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On Russia’s 2018 Election

The Russian Central Election Commission officially declared incumbent president Vladimir Putin the winner of the election with 76.69% of the vote. PC: Stoyan Vassev\TASS via Getty Images

March 18, 2018, marked the day Vladimir Putin took on his fourth term as president of Russia. Announcing his intent on running for re-election in December of 2017, Putin was expected to win initially, entering the campaign as an individual rather than under the United Russia Party as he did in 2012. The victorious Putin told Russia “we are bound for success” after claiming a whopping 77% of the total vote, having only the competition of seven minor candidates, his most credible rival, Alexei Navalny, having been denied registration on the ballot after a criminal conviction for fraud.

Going into the election, Putin was not faced with the question of winning but rather of amassing enough of a percentage of votes as to create an unquestionable air of support, running only against the 11% and 5% votes of Pavel Grudinin and Vladimir Zhirinovsky. Putin is particularly admired by the people of Russia for providing a sense of stability, much in need after the collapse of the Soviet Union. Thus, the theme rang out through his diktatura zakona (“dictatorship of the law”) slogan in his 2000 campaign, focused on the revival of the Russian state, resulting in a 53% vote, which in the following election cycles grew to 71%.

Following the Sunday election, individual voters and observers reported violations of voting procedure. A man accused of stuffing a ballot box was arrested, followed by the suspension of a chief of a polling station near Moscow. Cameras were covered from viewing the voting process by various flags and netting, observers were assaulted, and, in a particular instance, men even turned to wrestling to create a diversion for stuffing a ballot box. Overall, Putin’s supporters grew by a number of about 10 million since the 2012 election.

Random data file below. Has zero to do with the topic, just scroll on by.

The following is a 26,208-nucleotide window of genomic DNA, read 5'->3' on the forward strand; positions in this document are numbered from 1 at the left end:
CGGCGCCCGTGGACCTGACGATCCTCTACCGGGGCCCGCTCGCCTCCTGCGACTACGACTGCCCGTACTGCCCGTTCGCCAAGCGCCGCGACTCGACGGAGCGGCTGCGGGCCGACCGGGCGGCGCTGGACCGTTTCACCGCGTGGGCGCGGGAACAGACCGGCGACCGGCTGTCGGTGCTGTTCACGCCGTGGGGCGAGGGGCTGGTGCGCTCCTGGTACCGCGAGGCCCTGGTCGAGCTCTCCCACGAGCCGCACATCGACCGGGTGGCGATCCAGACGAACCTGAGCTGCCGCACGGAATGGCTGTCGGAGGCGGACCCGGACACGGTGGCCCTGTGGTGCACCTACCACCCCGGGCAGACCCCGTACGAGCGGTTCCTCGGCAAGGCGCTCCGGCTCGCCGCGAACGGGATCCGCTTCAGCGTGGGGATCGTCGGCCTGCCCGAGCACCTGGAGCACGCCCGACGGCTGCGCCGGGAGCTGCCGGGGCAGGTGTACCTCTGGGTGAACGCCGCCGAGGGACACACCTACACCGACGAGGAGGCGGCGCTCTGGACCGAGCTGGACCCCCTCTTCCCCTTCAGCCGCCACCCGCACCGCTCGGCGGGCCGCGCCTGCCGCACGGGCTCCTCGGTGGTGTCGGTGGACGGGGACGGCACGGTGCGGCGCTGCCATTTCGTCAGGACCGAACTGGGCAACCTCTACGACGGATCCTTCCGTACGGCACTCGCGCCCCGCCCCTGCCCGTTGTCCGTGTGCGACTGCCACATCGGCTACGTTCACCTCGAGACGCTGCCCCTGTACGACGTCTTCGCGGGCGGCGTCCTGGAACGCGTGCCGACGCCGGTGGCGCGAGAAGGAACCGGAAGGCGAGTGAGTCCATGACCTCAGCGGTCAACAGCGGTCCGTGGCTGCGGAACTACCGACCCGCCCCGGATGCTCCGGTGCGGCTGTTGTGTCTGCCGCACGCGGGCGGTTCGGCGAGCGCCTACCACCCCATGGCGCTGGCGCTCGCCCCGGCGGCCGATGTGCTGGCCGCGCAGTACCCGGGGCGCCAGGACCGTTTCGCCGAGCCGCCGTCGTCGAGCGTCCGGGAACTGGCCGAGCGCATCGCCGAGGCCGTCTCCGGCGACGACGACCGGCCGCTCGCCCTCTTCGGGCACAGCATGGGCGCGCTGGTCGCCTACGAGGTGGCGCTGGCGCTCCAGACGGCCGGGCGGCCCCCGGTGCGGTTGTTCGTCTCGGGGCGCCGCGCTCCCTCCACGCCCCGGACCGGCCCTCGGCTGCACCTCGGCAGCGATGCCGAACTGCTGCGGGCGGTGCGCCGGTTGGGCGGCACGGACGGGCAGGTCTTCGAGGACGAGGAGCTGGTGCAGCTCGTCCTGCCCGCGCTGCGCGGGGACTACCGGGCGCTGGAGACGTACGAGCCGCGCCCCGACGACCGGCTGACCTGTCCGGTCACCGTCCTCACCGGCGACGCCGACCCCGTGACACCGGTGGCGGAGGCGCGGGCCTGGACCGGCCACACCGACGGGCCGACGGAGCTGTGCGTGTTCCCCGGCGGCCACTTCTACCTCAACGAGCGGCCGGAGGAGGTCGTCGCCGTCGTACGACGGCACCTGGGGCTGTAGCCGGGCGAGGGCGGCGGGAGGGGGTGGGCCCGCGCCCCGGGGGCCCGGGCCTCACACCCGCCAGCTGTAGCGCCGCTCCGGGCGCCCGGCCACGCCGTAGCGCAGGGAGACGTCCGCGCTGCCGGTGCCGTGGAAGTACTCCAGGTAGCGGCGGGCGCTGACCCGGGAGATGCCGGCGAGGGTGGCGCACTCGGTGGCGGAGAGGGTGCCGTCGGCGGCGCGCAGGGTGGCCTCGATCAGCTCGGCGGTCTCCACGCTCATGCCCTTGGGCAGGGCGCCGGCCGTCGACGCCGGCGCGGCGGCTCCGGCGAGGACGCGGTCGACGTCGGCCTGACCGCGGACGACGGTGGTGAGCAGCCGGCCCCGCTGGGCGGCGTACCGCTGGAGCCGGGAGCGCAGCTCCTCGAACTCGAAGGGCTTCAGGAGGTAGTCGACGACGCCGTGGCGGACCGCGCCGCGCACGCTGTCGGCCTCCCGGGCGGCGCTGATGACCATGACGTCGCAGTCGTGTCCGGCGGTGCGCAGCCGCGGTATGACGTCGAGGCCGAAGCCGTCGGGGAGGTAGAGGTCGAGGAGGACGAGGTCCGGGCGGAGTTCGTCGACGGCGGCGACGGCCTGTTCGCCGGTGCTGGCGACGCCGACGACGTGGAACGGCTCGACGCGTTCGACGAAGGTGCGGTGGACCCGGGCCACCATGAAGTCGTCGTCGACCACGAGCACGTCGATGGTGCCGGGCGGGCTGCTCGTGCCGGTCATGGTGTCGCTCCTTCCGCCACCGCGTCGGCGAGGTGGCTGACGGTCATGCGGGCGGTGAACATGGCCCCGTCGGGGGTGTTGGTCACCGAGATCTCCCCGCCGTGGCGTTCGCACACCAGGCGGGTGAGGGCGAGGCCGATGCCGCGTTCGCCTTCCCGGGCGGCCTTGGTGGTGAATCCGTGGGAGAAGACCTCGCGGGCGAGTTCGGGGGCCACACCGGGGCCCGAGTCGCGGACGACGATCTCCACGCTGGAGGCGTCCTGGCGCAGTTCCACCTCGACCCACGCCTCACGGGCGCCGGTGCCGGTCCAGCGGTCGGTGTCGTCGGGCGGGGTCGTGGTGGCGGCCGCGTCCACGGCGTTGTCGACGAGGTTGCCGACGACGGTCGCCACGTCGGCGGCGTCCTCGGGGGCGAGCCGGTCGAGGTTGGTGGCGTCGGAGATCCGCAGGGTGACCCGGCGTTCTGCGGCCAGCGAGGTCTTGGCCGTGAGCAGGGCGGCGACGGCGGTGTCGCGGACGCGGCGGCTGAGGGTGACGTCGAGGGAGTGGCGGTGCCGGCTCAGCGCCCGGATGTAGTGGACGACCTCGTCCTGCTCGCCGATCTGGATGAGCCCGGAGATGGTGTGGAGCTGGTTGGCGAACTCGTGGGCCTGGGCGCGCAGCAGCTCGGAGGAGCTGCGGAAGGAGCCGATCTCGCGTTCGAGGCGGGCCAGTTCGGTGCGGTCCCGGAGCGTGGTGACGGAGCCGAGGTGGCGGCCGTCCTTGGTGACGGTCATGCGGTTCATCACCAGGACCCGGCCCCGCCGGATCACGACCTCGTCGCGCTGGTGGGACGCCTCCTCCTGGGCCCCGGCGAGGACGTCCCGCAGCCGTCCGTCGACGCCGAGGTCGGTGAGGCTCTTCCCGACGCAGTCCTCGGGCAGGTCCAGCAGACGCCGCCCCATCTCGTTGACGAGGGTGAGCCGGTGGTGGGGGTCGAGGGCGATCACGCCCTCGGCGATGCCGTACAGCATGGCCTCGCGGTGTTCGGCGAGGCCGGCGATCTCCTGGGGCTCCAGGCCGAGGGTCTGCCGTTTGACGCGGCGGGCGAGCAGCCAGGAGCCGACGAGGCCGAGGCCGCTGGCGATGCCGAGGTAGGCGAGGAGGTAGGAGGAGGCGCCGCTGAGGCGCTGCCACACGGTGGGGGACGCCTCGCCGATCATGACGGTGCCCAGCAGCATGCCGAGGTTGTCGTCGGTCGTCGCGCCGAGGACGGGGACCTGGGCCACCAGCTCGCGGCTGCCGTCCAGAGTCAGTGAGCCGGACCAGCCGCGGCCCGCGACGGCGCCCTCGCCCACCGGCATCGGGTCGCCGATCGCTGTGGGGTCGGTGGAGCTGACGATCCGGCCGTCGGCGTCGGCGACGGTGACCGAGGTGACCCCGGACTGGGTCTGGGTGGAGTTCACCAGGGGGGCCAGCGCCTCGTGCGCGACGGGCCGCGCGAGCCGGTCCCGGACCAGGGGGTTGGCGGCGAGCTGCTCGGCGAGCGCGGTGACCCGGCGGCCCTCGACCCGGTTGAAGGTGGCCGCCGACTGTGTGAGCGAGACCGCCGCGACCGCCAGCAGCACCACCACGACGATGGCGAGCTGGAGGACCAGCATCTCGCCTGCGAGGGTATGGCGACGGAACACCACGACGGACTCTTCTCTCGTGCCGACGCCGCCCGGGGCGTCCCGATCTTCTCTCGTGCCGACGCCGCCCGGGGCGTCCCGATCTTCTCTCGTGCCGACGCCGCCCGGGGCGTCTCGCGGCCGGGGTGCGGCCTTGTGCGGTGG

Because the Russian Constitution limits a president to two consecutive terms, the end of Putin’s first two terms, from 2000-2008, marked the beginning of Dmitry Medvedev’s rule, Putin’s close political ally. Putin and Medvedev have switched back and forth from prime minister to president since Putin’s initial election, and at the end of Putin’s second term, Medvedev, endorsed by Putin himself, was viewed as a temporary replacement for Putin, rather than an individual candidate on the ballot, resulting in his 70% vote, a common for Putin.

Additionally, during the opening of the 2014 Sochi Winter Olympics, Medvedev was spotted dozing off. He was seen again asleep during Putin’s 2014 annual address, by which time reporters learned to pay close attention to Medvedev. The media quickly turned the images into memes and the internet blew up with several hashtags, such as “support Dima.” Putin responded by suggesting that he and Medvedev “take turns sleeping” while the other tends to the country’s needs.

During his presidency, Medvedev proposed extending the presidential term from four to six years to “allow more time to deal with massive challenges facing Russia and help the country move toward a stable democracy.” During a speech, Medvedev added, “I am convinced that our movement toward freedom and democracy will be successful and steadfast only if the authority of the president and the State Duma will be sufficiently high,” while prime minister of the time, Putin, listened close by. In a 2008 study, Olga Kryshtankovskya, a Russian political analyst who monitors the political elite, stated, “This is being prepared so that Putin can return for 12 years…so we could start speaking about the project Putin-2024.”  The 2008 amendment to the Russian Constitution of 1993 was the first significant alteration, extending the presidential term from four to six years and the State Duma (lower house of Russia’s Federal Assembly) to five years.

Thus, Vladimir Putin, former KGB spy and Russia’s longest-serving leader since Josef Stalin, has taken multiple measures to ensure his rule over Russia, from fathering the “Putin-Medvedev duo” to aiding in the extension of the presidential term. The Russian people have enjoyed Putin’s air of stability since 2000 and his 77% voter support suggests that they will continue to do so.

Jessica Lvov
Staff Writer

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